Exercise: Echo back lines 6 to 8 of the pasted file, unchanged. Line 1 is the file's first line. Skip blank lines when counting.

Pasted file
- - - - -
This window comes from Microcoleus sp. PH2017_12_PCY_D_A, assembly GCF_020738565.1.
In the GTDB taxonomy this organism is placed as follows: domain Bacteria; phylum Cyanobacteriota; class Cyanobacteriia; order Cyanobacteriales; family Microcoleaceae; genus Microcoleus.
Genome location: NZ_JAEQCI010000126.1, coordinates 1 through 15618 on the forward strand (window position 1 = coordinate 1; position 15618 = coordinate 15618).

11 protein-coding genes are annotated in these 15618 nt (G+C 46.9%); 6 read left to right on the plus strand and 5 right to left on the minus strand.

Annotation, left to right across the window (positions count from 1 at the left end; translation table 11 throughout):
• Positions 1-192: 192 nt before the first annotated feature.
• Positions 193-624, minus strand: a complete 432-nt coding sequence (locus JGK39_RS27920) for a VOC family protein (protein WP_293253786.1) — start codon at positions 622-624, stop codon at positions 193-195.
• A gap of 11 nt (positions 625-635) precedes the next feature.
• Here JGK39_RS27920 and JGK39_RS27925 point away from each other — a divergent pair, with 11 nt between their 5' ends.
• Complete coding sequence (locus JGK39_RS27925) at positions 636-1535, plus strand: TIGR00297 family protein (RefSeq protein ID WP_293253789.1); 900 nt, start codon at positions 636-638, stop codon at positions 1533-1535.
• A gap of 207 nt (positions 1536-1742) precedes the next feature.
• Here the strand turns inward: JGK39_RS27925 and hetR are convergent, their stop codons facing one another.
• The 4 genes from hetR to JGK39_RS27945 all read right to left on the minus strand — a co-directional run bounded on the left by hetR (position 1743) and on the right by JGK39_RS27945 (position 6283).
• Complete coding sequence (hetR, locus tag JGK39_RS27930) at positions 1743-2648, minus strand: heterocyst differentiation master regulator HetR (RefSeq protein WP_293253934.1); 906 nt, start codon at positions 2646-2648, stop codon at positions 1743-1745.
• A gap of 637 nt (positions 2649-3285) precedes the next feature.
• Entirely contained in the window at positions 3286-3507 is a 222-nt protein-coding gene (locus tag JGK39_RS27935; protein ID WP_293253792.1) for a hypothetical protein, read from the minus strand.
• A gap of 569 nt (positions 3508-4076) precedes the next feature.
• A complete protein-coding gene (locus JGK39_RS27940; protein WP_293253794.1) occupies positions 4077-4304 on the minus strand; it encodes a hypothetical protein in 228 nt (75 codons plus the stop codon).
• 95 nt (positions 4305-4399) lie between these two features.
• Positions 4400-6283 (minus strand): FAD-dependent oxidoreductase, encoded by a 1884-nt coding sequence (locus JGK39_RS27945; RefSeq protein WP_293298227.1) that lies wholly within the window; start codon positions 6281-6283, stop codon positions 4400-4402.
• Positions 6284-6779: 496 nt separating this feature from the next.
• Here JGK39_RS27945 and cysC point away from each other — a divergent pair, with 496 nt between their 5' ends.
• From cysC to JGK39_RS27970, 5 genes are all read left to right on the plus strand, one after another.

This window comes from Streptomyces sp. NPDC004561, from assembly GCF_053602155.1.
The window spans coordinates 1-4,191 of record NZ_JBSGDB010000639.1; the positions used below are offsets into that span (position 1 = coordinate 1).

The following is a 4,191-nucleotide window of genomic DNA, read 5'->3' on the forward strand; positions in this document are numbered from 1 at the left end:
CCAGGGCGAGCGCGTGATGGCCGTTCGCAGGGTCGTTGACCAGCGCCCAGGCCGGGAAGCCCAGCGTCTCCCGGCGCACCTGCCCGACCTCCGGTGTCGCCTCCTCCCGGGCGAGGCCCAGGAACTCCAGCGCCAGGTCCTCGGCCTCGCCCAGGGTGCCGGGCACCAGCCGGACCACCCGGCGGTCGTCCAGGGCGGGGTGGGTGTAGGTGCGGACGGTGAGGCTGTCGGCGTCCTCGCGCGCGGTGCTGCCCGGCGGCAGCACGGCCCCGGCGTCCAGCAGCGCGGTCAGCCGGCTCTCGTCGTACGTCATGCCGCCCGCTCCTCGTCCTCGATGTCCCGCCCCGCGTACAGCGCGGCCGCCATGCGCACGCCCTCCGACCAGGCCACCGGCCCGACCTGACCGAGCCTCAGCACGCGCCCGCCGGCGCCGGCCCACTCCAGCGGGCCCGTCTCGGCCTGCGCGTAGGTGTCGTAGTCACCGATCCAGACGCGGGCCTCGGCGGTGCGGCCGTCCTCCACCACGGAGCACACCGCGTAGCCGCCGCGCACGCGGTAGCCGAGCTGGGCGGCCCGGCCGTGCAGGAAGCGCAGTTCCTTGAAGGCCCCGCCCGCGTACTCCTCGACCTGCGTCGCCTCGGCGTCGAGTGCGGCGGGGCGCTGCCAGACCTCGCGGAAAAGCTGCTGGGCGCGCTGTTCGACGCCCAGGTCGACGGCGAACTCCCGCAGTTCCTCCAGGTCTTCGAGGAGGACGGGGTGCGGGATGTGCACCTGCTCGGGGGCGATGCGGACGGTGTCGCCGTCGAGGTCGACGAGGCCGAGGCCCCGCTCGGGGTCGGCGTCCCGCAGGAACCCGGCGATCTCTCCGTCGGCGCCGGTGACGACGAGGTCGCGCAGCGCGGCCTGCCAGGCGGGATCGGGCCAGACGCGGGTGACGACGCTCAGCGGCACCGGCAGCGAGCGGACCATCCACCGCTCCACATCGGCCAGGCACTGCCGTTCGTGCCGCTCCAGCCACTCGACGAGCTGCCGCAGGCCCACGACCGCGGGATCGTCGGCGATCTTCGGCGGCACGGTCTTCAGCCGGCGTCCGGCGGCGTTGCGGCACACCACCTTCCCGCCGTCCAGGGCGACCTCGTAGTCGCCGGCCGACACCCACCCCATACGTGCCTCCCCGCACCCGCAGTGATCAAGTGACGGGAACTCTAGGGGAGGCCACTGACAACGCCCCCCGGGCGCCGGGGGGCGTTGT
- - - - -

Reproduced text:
• Positions 1-192: 192 nt before the first annotated feature.
• Positions 193-624, minus strand: a complete 432-nt coding sequence (locus JGK39_RS27920) for a VOC family protein (protein WP_293253786.1) — start codon at positions 622-624, stop codon at positions 193-195.
• A gap of 11 nt (positions 625-635) precedes the next feature.